The Business Council of Australia released its policy benchmarks for the 2010 election in June. These benchmarks spell out policy principles the BCA believes should apply in responding to the potential risks associated with climate change.
The BCA’s benchmarks on emissions reduction are as follows:
- In the transition to a low-emissions global economy, Australia must seek to maintain its competitiveness.
- Given the scale of the required economic transition, a multifaceted approach in Australia is essential.
- While a market-based mechanism for emissions reduction is the primary vehicle, other supporting policies, investments and initiatives will be required to ensure the research and development necessary to identify technology solutions, including low-emissions technologies, improved energy efficiency, and to build Australia’s adaptation capabilities.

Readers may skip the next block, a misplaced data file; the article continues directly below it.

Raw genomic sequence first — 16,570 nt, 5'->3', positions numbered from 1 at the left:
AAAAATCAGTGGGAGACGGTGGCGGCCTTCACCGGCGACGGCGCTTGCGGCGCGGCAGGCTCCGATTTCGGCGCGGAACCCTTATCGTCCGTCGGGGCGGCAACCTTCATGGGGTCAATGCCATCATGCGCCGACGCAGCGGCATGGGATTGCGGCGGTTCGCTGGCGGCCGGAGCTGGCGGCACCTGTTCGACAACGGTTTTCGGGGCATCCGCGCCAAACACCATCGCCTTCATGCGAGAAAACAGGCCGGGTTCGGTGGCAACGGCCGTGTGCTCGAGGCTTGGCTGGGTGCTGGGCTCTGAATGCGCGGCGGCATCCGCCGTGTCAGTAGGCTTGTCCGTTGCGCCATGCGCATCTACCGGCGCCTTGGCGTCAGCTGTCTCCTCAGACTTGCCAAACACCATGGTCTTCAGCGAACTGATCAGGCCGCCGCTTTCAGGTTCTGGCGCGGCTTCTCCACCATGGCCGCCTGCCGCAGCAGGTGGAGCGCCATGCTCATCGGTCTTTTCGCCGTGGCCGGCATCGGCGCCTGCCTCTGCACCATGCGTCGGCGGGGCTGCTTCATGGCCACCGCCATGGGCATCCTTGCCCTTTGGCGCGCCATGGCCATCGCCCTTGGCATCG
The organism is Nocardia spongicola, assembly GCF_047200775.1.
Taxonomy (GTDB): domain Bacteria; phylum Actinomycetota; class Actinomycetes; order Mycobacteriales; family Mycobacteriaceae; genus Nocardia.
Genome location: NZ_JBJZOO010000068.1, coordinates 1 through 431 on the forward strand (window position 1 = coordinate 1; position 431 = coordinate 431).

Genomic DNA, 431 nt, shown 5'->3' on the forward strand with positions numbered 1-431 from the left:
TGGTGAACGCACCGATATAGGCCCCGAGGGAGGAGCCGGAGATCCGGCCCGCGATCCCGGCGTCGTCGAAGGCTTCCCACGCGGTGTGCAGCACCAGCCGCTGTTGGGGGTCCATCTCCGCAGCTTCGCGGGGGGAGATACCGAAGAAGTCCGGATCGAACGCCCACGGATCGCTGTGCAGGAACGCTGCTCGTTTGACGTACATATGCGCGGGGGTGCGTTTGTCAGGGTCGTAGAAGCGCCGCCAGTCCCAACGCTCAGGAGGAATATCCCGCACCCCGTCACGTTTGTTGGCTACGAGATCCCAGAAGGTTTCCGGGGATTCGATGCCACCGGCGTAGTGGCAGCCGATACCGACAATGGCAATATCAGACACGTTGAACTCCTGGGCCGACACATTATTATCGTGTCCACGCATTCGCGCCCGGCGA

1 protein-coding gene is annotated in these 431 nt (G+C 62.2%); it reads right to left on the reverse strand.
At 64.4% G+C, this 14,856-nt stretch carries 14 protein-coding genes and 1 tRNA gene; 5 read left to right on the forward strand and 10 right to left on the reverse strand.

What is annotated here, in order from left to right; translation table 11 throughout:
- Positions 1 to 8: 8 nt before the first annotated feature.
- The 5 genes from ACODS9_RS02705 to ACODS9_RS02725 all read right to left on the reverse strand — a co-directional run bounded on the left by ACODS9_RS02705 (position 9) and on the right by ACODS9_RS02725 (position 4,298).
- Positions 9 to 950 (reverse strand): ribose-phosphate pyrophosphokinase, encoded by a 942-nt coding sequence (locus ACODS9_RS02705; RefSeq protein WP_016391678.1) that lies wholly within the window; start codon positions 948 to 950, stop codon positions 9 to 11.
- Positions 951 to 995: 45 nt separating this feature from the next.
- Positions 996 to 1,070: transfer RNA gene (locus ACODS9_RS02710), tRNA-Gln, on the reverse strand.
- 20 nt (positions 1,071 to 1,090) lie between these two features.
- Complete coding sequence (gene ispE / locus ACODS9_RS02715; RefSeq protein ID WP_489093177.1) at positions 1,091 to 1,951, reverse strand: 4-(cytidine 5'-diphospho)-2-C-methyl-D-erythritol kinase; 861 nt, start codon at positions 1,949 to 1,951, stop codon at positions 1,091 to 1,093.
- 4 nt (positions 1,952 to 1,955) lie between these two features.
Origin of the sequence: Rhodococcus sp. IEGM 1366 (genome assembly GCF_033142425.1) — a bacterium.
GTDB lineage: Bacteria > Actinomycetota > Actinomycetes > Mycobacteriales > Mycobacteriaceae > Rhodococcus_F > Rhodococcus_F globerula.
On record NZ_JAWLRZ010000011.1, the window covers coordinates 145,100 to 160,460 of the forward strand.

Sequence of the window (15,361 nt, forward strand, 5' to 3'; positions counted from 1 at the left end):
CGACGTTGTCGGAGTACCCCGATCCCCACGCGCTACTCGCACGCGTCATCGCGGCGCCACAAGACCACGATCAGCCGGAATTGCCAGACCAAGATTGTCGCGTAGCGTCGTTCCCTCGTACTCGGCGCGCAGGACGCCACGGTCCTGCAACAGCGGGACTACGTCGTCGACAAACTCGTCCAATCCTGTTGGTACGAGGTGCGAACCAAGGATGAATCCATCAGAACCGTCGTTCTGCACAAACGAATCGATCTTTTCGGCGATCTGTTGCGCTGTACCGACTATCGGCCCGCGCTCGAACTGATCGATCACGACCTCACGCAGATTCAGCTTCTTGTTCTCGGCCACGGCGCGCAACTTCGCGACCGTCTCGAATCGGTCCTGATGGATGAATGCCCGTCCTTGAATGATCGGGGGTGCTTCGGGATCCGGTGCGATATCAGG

Australia’s emissions reductions policies must:
– be at least cost to the economy;
– use market-based mechanisms, where possible;
– maintain the reliability and viability of our domestic electricity industry; and
– protect the competitiveness of our trade-exposed and export industries.
Against these principles, the BCA’s Chief Executive, Katie Lahey, said that elements of the climate change and energy efficiency policies announced by the Prime Minister today were useful.
- Recognition of the need for a multifaceted approach, including moving to a market mechanism for emissions abatement.
- The opportunities for voluntary early abatement by business.
- The potential for the renewable energy fund to provide a better environment for decisions in the electricity sector and to increase investment in electricity infrastructure.
- The fact that new emissions standards for coal-fired power stations will not be applied retrospectively.
There remain a number of important issues around which consultation will be needed, including:
- The new emissions standards that will apply to coal fired power stations, and
- Some sectors will continue to have concerns regarding the emissions baselines as proposed under the CPRS.
“The ALP’s commitment to building community consensus is constructive,” said Ms Lahey. “However, in this complex policy area, long-term solutions that balance Australia’s economic and environment considerations will only come through strong political leadership.”